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Tahoe RCD leads aquatic invasive plant (AIP) control efforts in the Lake Tahoe Basin and continually seeks innovative technologies and methods to improve treatment efficacy and efficiency.
Attempts to locally control or eradicate AIP, specifically Eurasian watermilfoil (Myriophyllum spicatum) and curly-leaf pondweed (Potamogeton crispus), have been ongoing in Lake Tahoe since 2006. Gas-permeable bottom or benthic barriers and diver-assisted suction removal, when used in combination throughout the growing season (May until November), have proven successful. While this combination of methods is effective in an open water setting such as Emerald Bay, site-specific limitations do exist. Wave action, lake bed morphology, high boater use areas, and high turbidity can impede the effectiveness of these methods.
Research indicated that using ultraviolet C (UV-C) light, a short-wave electromagnetic radiation light that damages the DNA and cellular structure of aquatic plants and their fragments, could be an effective new method to kill and control AIP species, as laboratory tests resulted in complete mortality when exposure times of more than 5 minutes were applied. This technology was applied in Lake Tahoe to determine the full potential of UV-C light treatment as a new method to enhance and support current efforts in the treatment of AIP.
The UV-C Light Plant Control Pilot Project (Project) was funded by the California Tahoe Conservancy (Conservancy) and Tahoe Fund and managed by Tahoe RCD. UV-C light was applied to three treatment areas: 1) closed marina system (Lakeside Marina or LSM); 2) adjacent open water or littoral environment (Lakeside Beach or LSB-Swim); and 3) an open water environment (immediately adjacent to the Lakeside Marina bulkhead with water taxi use (LSB-Taxi). UV-C light treatment was conducted between June 23, 2017 and September 11, 2017. Associated macrophyte surveys and biomonitoring (i.e., benthic macroinvertebrates, periphyton, zooplankton, phytoplankton and chlorophyll-a) were conducted pre-treatment,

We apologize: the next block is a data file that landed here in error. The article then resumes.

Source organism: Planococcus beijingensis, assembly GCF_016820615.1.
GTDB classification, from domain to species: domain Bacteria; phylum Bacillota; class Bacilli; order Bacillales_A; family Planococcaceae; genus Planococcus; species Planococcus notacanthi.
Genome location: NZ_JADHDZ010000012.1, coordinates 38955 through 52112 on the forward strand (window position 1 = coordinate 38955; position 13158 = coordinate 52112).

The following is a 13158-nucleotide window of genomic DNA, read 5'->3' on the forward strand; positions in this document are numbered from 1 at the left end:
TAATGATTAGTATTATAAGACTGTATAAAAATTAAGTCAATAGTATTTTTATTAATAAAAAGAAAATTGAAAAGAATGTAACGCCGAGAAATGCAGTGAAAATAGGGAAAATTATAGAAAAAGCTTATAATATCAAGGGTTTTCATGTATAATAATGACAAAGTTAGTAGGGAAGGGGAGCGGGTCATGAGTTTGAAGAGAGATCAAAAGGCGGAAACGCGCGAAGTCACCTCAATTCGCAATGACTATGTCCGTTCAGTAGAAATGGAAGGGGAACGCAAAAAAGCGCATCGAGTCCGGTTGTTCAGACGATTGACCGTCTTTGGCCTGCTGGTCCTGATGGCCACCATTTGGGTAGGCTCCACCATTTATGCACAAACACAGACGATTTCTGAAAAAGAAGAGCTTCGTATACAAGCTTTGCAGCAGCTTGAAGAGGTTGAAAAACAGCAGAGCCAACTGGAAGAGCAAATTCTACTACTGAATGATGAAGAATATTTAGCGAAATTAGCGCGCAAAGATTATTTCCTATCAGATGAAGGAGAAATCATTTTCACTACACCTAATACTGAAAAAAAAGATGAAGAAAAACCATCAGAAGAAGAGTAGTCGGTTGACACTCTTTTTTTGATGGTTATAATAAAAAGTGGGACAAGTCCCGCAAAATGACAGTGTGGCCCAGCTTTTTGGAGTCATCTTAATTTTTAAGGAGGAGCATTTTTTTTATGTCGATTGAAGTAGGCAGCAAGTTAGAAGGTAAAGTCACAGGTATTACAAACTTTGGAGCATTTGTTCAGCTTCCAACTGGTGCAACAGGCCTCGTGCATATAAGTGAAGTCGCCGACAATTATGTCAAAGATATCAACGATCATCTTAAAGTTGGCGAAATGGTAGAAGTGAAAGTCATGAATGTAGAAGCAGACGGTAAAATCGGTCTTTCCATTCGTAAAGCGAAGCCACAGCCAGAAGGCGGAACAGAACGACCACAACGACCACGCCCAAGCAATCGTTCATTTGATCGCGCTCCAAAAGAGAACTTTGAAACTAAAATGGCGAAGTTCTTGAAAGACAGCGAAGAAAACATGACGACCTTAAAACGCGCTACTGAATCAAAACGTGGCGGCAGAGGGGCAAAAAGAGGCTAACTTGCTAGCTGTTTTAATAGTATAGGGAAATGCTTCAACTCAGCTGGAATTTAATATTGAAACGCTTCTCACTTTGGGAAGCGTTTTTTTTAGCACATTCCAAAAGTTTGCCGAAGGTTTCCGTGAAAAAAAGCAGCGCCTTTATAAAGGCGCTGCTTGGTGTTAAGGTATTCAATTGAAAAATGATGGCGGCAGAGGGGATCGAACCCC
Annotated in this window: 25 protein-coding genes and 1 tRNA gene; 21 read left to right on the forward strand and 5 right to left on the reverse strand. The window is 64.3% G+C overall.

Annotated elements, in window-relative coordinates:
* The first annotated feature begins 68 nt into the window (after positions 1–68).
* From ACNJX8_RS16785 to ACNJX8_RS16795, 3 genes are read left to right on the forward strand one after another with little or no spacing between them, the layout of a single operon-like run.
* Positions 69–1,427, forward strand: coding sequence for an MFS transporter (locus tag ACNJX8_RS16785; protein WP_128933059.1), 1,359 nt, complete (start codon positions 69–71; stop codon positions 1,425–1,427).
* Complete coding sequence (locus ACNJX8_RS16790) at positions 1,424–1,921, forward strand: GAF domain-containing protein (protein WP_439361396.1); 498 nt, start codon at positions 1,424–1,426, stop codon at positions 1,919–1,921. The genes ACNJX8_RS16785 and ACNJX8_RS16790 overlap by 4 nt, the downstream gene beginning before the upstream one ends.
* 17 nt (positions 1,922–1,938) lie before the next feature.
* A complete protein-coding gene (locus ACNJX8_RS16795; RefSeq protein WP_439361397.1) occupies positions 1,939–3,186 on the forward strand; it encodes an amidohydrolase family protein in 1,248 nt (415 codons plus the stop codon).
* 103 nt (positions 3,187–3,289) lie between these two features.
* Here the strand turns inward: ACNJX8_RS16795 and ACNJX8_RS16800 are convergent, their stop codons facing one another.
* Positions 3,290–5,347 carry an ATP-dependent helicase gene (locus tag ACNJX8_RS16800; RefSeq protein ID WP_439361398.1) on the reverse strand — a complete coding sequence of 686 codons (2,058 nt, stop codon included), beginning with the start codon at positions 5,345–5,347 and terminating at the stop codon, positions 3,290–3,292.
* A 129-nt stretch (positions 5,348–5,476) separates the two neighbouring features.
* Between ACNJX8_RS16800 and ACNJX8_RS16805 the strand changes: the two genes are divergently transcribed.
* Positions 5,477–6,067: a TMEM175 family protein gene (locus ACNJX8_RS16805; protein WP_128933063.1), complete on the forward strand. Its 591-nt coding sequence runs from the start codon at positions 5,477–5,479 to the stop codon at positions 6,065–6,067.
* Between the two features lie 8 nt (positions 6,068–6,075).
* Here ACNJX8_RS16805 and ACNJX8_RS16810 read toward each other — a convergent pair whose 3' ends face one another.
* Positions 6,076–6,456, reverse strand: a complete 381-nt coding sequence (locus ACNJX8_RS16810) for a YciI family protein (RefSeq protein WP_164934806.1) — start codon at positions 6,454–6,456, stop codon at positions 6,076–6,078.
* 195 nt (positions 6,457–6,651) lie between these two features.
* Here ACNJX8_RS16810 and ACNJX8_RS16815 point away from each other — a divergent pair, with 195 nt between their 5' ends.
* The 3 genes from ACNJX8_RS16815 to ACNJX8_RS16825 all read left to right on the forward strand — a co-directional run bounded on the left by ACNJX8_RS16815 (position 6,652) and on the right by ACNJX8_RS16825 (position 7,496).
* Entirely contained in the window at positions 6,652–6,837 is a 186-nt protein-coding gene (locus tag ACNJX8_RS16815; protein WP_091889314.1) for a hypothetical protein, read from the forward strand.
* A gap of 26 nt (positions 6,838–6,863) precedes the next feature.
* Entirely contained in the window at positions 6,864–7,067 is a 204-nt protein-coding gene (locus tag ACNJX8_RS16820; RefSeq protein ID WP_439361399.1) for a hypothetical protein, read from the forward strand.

immediately post-treatment, and long-term post-treatment. Plant response to UV-C light treatment was measured one year after treatment in 2018, and through the 2018 growing season, with the following project milestones:
UV-C light is an effective tool in treating microbes and other living organisms and is currently used in other applications such as food, air and water purification. The Project assists with determining the optimum intensity and duration of UV-C light treatment that is necessary for
control of AIP, specifically Eurasian watermilfoil (EWM) and curly-leaf pondweed (CPW). AIP control efforts are anticipated to result in improvements to water quality, native fish habitat, and recreational access for swimming and boating. The Project provides a significant regional
benefit by increasing the variety and application of methods available for controlling AIP, potentially at greater efficiencies and less cost.